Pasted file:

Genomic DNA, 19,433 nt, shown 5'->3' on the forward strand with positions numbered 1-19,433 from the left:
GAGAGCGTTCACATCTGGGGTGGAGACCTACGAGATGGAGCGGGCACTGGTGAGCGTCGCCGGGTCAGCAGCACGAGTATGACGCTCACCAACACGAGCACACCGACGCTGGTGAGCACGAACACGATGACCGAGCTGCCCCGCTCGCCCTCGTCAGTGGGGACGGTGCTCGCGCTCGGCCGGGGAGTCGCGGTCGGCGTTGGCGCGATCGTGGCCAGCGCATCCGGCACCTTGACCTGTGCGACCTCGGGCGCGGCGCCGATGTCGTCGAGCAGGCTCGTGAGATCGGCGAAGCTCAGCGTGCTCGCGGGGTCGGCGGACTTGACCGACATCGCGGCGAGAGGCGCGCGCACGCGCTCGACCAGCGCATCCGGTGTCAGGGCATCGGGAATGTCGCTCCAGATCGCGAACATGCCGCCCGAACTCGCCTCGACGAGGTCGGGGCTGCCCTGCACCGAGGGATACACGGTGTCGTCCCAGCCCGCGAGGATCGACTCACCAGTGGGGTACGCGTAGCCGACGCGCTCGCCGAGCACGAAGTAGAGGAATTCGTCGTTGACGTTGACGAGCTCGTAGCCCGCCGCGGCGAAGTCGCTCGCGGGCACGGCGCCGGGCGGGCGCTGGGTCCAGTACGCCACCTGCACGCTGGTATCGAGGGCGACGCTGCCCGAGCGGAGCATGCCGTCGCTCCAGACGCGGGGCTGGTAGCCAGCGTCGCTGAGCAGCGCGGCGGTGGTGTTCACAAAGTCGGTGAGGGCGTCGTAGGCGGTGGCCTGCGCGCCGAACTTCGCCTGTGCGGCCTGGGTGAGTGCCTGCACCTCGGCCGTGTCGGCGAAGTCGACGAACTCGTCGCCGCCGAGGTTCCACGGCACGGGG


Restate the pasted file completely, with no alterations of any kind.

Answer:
Genomic DNA, 19,433 nt, shown 5'->3' on the forward strand with positions numbered 1-19,433 from the left:
GAGAGCGTTCACATCTGGGGTGGAGACCTACGAGATGGAGCGGGCACTGGTGAGCGTCGCCGGGTCAGCAGCACGAGTATGACGCTCACCAACACGAGCACACCGACGCTGGTGAGCACGAACACGATGACCGAGCTGCCCCGCTCGCCCTCGTCAGTGGGGACGGTGCTCGCGCTCGGCCGGGGAGTCGCGGTCGGCGTTGGCGCGATCGTGGCCAGCGCATCCGGCACCTTGACCTGTGCGACCTCGGGCGCGGCGCCGATGTCGTCGAGCAGGCTCGTGAGATCGGCGAAGCTCAGCGTGCTCGCGGGGTCGGCGGACTTGACCGACATCGCGGCGAGAGGCGCGCGCACGCGCTCGACCAGCGCATCCGGTGTCAGGGCATCGGGAATGTCGCTCCAGATCGCGAACATGCCGCCCGAACTCGCCTCGACGAGGTCGGGGCTGCCCTGCACCGAGGGATACACGGTGTCGTCCCAGCCCGCGAGGATCGACTCACCAGTGGGGTACGCGTAGCCGACGCGCTCGCCGAGCACGAAGTAGAGGAATTCGTCGTTGACGTTGACGAGCTCGTAGCCCGCCGCGGCGAAGTCGCTCGCGGGCACGGCGCCGGGCGGGCGCTGGGTCCAGTACGCCACCTGCACGCTGGTATCGAGGGCGACGCTGCCCGAGCGGAGCATGCCGTCGCTCCAGACGCGGGGCTGGTAGCCAGCGTCGCTGAGCAGCGCGGCGGTGGTGTTCACAAAGTCGGTGAGGGCGTCGTAGGCGGTGGCCTGCGCGCCGAACTTCGCCTGTGCGGCCTGGGTGAGTGCCTGCACCTCGGCCGTGTCGGCGAAGTCGACGAACTCGTCGCCGCCGAGGTTCCACGGCACGGGG